Its the day! After months of work, The Offbeat Vol. 17, fall edition will be launched. For anyone in the Lansing area, if you don’t have any hot dates I suggest you stop by Schuler’s Book Store in Okemos between 5:30-7:00. It’ll be great.
And if you’re not in the Lansing area, you should come to the Lansing area. Here’s the address of our party. Come.
Anyway, as a little teaser trailer for our event and for our book, we give you our editor’s note. Its zany, its weird, its wacky. Its exactly The Offbeat editor’s note it should be.
One of the few Managing Editors left in the world walks into a barren wasteland formerly known as Michigan State University. Almost all people have abandoned campus, letting it be overrun by the monsters and dust. But one small stronghold remains, in room 214 Bessey Hall, where the staff of The Offbeat literary magazine are maintaining a safe life. The M.E., Lizzie Oderkirk, is here today with her camera to uncover the truth about rumors of the weird and astounding survival of this brave community.
LIZZIE (Adjusting her shirt and angling her handheld camera, low on battery)
Here we are, outside of MSU’s Bessey Hall. Inside lies one of the last surviving community groups in the Lansing area, The Offbeat staff. Unlike most groups who move around to avoid deadly circumstances, The Offbeat manages to stay in one space, room 214. Perhaps there is something they know that can help lead to human salvation during this dangerous apocalypse.
Lizzie enters the decrepit building and walks up the stairs, cautiously. She stays quiet, because like all buildings nowadays, any corner could be teeming with plague monsters and fiends. After a slow ascent she reaches the room where The Offbeat Staff resides. She knocks on the door, but it creaks itself open.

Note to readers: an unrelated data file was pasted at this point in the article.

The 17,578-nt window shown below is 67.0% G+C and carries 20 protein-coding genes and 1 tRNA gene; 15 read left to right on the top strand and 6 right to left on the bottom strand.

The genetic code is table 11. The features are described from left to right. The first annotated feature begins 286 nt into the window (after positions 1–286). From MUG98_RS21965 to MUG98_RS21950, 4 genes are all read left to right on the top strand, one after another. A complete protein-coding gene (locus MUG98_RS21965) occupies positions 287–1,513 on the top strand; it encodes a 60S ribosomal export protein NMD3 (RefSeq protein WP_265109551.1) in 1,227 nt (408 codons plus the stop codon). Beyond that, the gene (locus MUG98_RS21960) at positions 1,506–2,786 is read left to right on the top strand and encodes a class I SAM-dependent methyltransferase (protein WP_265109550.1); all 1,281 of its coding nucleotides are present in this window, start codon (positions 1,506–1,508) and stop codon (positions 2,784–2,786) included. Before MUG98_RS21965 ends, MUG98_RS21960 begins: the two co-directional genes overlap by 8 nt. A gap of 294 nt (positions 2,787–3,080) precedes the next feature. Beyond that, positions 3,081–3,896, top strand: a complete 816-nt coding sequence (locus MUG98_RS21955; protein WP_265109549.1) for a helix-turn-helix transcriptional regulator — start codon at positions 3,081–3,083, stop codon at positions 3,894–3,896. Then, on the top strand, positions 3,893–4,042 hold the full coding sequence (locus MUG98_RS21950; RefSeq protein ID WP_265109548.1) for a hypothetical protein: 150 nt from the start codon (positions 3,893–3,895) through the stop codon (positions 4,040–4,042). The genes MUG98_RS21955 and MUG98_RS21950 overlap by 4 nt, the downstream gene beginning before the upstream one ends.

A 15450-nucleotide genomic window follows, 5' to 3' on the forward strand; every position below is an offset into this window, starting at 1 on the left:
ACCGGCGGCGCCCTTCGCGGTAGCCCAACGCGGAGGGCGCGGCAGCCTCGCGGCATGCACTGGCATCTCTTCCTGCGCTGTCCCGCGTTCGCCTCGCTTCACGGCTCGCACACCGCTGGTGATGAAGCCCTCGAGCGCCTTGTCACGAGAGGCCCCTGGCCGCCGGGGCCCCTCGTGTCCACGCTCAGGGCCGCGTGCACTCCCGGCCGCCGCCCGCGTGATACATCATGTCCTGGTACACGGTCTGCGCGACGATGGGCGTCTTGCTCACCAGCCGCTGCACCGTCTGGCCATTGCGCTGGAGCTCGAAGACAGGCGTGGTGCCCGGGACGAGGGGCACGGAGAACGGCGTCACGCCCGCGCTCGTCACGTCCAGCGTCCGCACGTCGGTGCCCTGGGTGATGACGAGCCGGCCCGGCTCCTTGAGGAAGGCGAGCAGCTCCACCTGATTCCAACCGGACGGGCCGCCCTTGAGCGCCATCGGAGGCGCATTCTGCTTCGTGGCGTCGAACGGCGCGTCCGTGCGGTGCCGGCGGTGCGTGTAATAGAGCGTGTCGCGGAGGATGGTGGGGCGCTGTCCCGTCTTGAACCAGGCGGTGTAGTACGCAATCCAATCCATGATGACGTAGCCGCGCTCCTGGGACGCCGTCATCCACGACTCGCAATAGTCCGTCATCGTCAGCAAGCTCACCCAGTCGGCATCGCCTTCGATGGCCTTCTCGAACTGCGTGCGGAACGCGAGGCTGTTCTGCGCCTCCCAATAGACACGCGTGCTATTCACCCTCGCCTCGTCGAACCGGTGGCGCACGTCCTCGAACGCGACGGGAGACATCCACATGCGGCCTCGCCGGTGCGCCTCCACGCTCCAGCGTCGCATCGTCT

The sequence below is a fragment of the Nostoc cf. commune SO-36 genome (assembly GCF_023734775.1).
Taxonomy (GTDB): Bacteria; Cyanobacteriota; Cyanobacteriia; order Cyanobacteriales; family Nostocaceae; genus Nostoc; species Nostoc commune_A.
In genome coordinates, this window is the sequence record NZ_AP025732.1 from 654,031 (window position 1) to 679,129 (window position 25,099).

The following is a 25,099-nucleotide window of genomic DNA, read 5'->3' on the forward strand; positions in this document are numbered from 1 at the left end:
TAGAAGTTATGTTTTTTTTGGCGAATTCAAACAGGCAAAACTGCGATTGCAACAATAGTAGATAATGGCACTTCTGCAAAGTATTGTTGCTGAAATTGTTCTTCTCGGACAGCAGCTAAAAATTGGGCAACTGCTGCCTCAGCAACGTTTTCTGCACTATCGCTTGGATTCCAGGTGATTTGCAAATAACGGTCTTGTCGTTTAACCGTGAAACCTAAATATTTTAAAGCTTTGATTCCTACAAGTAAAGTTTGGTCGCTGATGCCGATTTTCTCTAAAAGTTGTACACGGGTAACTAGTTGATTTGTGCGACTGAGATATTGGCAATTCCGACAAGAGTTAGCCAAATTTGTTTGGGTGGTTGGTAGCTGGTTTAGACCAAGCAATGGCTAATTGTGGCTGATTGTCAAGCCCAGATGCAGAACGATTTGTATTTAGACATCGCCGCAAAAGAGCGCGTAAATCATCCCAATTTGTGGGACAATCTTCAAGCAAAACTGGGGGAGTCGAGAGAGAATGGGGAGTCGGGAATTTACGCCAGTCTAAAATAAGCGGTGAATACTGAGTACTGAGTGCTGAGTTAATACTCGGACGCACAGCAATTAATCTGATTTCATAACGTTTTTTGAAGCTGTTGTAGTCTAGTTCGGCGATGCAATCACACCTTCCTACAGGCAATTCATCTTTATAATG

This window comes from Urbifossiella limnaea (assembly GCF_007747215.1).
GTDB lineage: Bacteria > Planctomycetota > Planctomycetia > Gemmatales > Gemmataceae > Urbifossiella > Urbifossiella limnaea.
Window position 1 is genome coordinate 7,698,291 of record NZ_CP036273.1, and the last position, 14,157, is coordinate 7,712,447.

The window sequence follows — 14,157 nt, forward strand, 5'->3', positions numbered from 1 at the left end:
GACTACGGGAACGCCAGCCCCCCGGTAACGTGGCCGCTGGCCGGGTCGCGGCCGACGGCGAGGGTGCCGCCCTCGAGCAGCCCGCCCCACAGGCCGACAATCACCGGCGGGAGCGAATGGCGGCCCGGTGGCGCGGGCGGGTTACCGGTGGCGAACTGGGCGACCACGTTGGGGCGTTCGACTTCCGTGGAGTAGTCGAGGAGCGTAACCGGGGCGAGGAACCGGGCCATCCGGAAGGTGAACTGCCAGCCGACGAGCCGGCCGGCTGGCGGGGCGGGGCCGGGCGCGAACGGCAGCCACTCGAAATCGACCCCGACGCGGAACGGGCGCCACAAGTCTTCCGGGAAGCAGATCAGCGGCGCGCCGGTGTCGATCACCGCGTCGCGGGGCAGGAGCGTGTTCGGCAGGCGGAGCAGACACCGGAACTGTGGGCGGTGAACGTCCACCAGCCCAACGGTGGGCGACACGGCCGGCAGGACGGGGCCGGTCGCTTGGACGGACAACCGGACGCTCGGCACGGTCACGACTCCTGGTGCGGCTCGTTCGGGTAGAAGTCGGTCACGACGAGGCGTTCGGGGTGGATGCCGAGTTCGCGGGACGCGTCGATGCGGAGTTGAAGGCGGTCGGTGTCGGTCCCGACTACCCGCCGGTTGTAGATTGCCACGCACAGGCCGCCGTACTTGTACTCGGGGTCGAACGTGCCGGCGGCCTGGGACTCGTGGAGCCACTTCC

UNKNOWN VOICE (grumbling)
Lizzie swallows her fear and enters, raising her camera to record everything.
Good afternoon, I’m Lizzie Oderkirk. Today, I’m visiting the editing team of The Offbeat literary journal to ask them a few questions about what survival has meant for them the past few months. You all obviously seem busy, so I won’t take up too much of your time…
Lizzie scans the room to see the unkempt team with shining, red eyes hunched over their computers, despite the fact that there has been no power in this area for months.
…Anyways, thank you so much for having me today! So tell me, what have been the secrets of survival?
Well if you ask me, I think the key to our happiness here really is the fact that we can keep busy. A lot of editing to do. And it never hurts to rework certain pieces…or just retype them. It’s very therapeutic, as you can see.
The temporary silence is filled with the sound of frantic typing and grunting.
And, as with most good things, it will take time to actually get what we’ve been working on in here out into the world. Our writers and their stories deserve the best.
Alayna turns to look at the twitching classroom and then back at the reporter.
It’s all about patience.
…Right. Let’s see what’s going on with everyone else.
Lizzie walks over to the nearest person: Emily, from the design team. Too disgusted with the Dell desktops in the room, she is using Hally’s MacBook because Hally caved and purchased InDesign for herself. Emily is making a flyer, and for what feels like the 100th time, checks the journal’s signature fonts.
Everything has to look perfect.
She flips around, shoving a darkened laptop screen in Lizzie’s face.
Does this look right to you? Is the title aligned with the rest of the text?
EMILY (breathing a sigh of relief)
Good. Onto the next flyer…
Lizzie turns away and sees Nicole, part of the production team, sitting at a desk and muttering to herself briefly between the taps of abacus beads.